First is scare tactics: these relate to the deployment of the demographic argument to sensitise the reader to the contribution of sitting to the burden of disease. Sitting is presented as an epidemic, in its seriousness akin to smoking and a worrying by-product of contemporary living and lifestyle. An appeal to simpler times when people sat less and were engaged in healthful mobility is made. Ultimately this part of the argument problematizes the present as dangerous and the turn to sedentariness as catastrophic, at which the kitchen sink of intervention should be thrown. Hyperbole is not a strong enough weapon to raise awareness.
Second is the pathologisation and moralisation of sitting: Inactivity is reframed as sedentary behaviour. This is not the obverse of being physically active as one could fulfil physical activity recommendations, but sit too much in between bouts of activity: the Active Couch Potato is born. Sedentary behaviour is associated with obesity and therefore should be addressed in conjunction with advice on healthy eating. Crucially sedentary behaviour is defined as TV and screen viewing, measured in time spent engaging in this immobile activity. Reading is never mentioned as part of a sedentary ‘lifestyle’. By the same token, no value is given to reading, quiet contemplation or sociable events as pleasant, enlightening or joyful ways of spending time.
Third is the colonisation of everyday life: an epidemic requires intervention. As part of an unhealthy lifestyle, the focus of intervention is the individual’s whole life, his/her motivation and lack of awareness that what s/he is doing is dangerous. The actual aim is the transformation of agency, from sitting to moving. Anything goes: advice, diary keeping, accelerometers, alarms and psychological retraining. A visit to a physio or a doctor should always elicit a discussion of sitting behaviour. Now no one is exempt, not even the old.
The aim is not just to control the body but to work towards the attainment of the correct body, a body in perpetual motion willed by a compliant mind. Unfortunately a referral to a villa on the Riviera or Yorke-Davies’ wine merchant for the safe consumption of a nice bottle of Moselle is not part of the treatment arsenal of contemporary health-care professionals. Indeed, the sedentary of today are no longer the educated or moneyed elite of the 18th and 19th centuries, but the old, the poor, visible minorities and the young.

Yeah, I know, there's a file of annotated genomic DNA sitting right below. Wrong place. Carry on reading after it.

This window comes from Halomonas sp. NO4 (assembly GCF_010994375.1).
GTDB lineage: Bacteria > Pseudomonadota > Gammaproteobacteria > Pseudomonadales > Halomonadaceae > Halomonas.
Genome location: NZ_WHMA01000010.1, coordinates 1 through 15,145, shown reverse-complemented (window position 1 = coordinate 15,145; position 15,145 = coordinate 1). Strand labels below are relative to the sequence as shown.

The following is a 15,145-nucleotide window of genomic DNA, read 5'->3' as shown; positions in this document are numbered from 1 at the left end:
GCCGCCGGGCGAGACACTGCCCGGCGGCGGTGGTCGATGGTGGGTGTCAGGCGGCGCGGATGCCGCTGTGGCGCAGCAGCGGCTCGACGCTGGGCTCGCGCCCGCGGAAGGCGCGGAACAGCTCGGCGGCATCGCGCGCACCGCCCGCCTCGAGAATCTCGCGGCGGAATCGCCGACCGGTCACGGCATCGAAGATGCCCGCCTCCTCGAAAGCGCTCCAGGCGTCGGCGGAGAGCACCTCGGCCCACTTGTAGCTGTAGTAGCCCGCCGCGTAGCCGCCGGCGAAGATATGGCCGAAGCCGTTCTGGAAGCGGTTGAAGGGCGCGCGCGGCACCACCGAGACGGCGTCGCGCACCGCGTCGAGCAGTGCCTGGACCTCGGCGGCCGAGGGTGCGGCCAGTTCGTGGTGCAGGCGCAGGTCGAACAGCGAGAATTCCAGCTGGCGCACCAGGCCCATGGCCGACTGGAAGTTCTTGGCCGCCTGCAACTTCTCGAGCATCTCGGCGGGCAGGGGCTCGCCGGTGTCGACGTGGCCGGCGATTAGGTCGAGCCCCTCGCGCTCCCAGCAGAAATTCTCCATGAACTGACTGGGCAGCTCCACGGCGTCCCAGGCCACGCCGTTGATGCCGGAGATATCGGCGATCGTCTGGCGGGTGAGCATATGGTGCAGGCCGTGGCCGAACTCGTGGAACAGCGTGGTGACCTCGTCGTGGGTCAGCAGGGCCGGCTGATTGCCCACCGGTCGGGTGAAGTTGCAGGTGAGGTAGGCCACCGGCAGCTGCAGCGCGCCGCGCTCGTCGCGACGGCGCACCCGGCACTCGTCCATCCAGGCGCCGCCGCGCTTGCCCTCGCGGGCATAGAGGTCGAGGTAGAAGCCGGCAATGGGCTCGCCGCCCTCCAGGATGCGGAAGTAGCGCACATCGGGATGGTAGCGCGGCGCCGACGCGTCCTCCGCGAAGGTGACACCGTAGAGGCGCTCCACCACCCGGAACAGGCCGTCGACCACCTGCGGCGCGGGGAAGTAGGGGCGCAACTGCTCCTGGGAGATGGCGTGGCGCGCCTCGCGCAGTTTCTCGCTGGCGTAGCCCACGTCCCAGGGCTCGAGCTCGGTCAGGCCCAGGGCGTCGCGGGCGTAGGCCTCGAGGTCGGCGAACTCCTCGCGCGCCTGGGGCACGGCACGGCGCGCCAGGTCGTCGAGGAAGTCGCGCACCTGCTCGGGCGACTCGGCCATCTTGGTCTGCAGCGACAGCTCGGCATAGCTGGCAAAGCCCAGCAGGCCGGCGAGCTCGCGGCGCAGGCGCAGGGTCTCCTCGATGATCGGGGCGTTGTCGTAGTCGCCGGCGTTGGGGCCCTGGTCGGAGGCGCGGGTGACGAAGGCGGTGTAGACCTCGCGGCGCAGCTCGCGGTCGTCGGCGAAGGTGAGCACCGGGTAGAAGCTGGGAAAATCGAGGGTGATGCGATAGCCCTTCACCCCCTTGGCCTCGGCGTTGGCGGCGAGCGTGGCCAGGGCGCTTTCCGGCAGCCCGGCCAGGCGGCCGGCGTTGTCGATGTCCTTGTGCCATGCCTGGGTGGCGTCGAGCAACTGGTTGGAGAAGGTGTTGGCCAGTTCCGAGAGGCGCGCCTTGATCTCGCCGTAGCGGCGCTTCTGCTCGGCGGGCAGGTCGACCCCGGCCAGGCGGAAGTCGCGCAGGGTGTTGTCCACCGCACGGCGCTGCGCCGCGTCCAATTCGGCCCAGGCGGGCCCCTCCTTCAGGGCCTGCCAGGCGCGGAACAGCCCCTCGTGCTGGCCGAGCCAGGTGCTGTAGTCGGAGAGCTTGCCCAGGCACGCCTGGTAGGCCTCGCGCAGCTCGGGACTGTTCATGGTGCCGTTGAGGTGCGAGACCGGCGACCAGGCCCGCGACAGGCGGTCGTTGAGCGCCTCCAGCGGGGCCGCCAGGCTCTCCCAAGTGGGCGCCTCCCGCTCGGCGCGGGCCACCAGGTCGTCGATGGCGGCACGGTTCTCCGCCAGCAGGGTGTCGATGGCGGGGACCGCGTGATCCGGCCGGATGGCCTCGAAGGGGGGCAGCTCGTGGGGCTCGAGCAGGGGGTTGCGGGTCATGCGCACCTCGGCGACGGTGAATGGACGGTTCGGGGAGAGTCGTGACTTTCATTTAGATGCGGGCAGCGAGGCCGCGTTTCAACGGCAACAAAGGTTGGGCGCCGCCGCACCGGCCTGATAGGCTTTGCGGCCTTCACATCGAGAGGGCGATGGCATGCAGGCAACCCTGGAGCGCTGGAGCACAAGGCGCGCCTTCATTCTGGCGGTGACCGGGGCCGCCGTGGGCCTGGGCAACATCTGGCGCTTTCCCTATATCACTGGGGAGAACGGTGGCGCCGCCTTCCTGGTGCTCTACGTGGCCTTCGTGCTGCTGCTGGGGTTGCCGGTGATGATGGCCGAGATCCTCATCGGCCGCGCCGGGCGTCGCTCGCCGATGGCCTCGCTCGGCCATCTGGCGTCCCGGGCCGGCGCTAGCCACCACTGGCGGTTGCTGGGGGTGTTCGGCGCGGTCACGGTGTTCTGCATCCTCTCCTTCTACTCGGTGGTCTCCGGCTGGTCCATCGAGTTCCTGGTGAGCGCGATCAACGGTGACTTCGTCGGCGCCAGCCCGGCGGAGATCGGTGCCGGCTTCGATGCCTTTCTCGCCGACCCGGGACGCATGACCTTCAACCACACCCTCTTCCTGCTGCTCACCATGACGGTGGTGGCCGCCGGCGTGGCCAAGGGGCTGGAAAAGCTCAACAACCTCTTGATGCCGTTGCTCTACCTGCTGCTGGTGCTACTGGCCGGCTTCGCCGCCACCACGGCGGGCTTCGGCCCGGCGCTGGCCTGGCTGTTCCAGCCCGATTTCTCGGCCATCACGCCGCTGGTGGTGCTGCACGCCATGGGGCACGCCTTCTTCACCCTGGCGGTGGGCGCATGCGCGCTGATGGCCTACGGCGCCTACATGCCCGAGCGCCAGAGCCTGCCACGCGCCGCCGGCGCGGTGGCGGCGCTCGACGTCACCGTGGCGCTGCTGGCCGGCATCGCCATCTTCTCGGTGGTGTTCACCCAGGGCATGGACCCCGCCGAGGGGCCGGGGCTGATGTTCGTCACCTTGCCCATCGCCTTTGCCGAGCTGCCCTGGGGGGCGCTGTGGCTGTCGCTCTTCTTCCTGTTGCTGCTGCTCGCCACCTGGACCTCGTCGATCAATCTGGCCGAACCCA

By turning its attention to immobility, medical science reinforces what Rose (2007:3) called a vital politics, that is ‘a growing capacity to control, manage, engineer, reshape and modulate the very vital capacities of human beings as living creatures’. Indeed biology is no longer destiny as the fundamental workings of our bodies are now open to re-engineering. What might save us from the interference into our lives required to alter our biology might be doctors neglecting the interrogation of patients in the consulting room and our own refusal to subject our entire lives to scrutiny while reclaiming the right to sit down.
Owen N, Healy GN, Matthews CE and Dunstan DW (2010) Too Much Sitting: The Population-Health Science of Sedentary Behaviour. Exercise and Sport Sciences Reviews 38(3): 105-116.
Rose, N. (2006) The Poloitics of Life Itself: Biomedicine, Power, and Subjectivity in the Twenty-First Century. Princeton, NJ: Princeton University Press.
Tissot S (1772 ) An Essay on Diseases Incidental to Literary and Sedentary Persons with Proper Rules for Preventing their Fatal Consequences and Instructions for their Cure. Dublin: Printed for James Williams, at No. 5 Skinner Row.
Yorke-Davies NE (1894) Health and Conditions in the Active and Sedentary. London: Sampson Low, Marston & Co.
Emmanuelle Tulle is Reader in Sociology at Glasgow Caledonian University. She undertakes research on ageing bodies, especially in relation to scientific discourse and on older people, and physical activity, in which context she has studied ageing elite athletes